Volunteering as a Family | Print |
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Written by Vanessa Rush   
Wednesday, 02 June 2010 08:54

Volunteering is a great opportunity to promote family togetherness while doing something good for your community. Many volunteer activities can be fun, educational, great sources of exercise, or all of the above! It's also a great opportunity to teach your children the value of helping others and making a positive impact on their community.

Many high schools and college scholarships now include volunteer hours as a requirement, so your teens should be looking for volunteer opportunities themselves. Get the whole family involved, as this can give younger children a head start on their own requirements. It's always a great addition to any resume or college/scholarship application that your child actively volunteers on a regular basis.

There's no end to the possibilities your family has when it comes to volunteer options. If you're an active, outdoorsy family, there are usually plenty of waterway cleanups and park repair projects in any community. If you like lower-impact activities, helping at a local animal shelter or food bank may be the thing for you.

The opportunities for volunteering are unique to each area, depending on the size of your town and location. We're sharing some information and tips on the more common volunteer projects across the U.S. For local-specific projects, check out your city hall and keep an eye on town announcements for events and opportunities.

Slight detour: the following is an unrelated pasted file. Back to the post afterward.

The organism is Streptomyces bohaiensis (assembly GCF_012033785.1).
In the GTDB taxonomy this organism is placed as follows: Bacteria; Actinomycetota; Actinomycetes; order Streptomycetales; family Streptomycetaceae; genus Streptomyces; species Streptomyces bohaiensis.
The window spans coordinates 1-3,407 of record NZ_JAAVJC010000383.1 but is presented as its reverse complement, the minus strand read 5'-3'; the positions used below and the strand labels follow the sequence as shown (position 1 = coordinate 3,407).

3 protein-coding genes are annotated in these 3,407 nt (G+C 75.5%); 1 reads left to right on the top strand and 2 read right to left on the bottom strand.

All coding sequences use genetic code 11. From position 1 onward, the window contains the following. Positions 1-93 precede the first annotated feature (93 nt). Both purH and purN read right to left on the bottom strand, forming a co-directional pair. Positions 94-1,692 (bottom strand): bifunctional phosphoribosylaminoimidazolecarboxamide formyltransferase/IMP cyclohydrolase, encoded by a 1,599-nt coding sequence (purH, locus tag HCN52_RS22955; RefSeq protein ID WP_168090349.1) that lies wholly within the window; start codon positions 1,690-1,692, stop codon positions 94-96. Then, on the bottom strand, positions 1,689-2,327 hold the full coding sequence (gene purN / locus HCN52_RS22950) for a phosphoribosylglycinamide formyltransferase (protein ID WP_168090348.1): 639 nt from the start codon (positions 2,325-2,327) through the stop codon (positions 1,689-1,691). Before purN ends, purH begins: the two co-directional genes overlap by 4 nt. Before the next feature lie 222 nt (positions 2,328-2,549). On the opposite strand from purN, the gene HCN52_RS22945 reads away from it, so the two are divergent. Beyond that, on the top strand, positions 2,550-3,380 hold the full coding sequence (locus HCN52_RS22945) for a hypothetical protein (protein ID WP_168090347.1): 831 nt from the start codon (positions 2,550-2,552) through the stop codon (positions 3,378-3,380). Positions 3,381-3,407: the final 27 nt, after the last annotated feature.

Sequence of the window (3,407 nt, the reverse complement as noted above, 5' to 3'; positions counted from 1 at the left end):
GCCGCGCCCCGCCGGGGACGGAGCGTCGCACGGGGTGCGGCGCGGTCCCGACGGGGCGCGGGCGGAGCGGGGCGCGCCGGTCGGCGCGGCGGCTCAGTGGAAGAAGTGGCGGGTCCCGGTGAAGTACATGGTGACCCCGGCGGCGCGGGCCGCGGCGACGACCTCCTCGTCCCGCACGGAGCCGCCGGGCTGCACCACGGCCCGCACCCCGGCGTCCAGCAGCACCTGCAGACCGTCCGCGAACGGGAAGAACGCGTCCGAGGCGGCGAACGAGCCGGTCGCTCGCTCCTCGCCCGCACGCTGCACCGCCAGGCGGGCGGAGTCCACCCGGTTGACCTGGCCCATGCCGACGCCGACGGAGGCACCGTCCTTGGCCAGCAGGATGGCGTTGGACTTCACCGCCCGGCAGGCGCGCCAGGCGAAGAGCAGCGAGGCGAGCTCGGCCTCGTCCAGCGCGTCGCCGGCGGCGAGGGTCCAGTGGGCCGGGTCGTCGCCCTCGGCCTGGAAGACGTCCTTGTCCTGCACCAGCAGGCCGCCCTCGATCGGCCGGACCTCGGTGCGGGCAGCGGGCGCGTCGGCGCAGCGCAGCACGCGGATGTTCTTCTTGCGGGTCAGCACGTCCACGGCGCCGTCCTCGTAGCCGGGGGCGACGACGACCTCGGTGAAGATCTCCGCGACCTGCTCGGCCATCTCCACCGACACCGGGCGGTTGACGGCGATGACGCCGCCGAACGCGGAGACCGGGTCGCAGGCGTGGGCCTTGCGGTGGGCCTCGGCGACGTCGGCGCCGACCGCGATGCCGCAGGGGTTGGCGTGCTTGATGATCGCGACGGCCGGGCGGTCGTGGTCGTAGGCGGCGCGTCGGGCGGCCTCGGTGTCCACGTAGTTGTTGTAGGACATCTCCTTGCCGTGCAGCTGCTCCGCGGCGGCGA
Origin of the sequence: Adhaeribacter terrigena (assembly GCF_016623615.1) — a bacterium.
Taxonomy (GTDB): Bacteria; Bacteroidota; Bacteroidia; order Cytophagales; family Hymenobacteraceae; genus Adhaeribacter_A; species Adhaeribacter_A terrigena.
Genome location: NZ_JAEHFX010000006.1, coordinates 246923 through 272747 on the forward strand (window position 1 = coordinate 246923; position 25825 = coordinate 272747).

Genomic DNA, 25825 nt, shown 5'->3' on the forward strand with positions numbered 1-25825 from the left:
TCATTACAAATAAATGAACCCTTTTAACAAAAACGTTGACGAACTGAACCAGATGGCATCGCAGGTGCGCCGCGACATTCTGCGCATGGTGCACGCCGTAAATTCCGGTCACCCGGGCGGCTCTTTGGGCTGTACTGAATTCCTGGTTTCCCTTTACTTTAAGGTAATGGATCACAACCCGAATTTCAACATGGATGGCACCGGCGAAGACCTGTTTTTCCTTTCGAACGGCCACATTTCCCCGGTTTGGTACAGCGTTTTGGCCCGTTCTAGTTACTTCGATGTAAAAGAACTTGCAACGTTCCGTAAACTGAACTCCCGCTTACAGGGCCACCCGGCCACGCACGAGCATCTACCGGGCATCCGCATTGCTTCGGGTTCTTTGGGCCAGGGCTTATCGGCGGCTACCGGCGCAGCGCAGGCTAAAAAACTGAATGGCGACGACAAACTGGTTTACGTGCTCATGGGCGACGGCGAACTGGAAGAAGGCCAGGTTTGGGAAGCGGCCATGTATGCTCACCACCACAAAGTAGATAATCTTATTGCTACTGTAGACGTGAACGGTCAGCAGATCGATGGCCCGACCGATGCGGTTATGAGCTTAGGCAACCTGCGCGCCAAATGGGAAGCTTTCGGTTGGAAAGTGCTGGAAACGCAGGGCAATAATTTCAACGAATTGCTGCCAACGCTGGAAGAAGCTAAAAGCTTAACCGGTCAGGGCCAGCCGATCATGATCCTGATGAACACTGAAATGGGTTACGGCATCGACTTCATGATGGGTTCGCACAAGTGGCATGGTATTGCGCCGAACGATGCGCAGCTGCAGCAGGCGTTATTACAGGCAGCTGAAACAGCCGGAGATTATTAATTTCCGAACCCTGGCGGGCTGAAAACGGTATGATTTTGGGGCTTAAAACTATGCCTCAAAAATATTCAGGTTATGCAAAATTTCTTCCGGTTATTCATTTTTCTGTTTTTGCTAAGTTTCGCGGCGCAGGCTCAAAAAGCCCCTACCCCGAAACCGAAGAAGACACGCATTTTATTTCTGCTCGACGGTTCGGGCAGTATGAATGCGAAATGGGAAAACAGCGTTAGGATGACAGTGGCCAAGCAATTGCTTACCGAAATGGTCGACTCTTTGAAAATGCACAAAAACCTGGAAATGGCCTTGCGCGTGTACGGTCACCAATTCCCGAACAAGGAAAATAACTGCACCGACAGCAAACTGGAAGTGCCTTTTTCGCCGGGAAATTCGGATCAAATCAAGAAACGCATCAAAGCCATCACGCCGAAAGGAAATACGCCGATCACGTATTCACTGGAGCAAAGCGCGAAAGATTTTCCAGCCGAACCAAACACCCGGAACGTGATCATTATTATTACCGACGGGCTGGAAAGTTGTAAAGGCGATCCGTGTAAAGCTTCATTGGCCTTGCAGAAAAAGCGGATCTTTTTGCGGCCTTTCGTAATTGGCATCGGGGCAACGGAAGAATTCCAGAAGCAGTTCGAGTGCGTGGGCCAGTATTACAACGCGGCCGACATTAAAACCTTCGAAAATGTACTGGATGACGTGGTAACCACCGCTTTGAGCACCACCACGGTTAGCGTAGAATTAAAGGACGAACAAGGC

Charity Fundraising Walks

Whether for a national charity or a local cause, fundraising walks can be a great active volunteer project. Fundraising walks have many positive benefits for your family as well as the causes they support, and you don't even have to be athletic to participate!

Most fundraising walks allow you to create a team and ask friends, family and co-workers to sponsor your team with a donation to the charity/cause. There is sometimes a minimum donation requirement for a team to register, but also incentive prizes for the team that raises the highest amount.

Once your team is registered and you've collected your sponsorship donations, your family is ready to walk! Some events are lap-based, with a certain number of laps around a designated course required to reach a target distance, or follow a route set at a particular distance like 5K or 10K. Others are timed to end at a certain hour to allow for the closing ceremonies.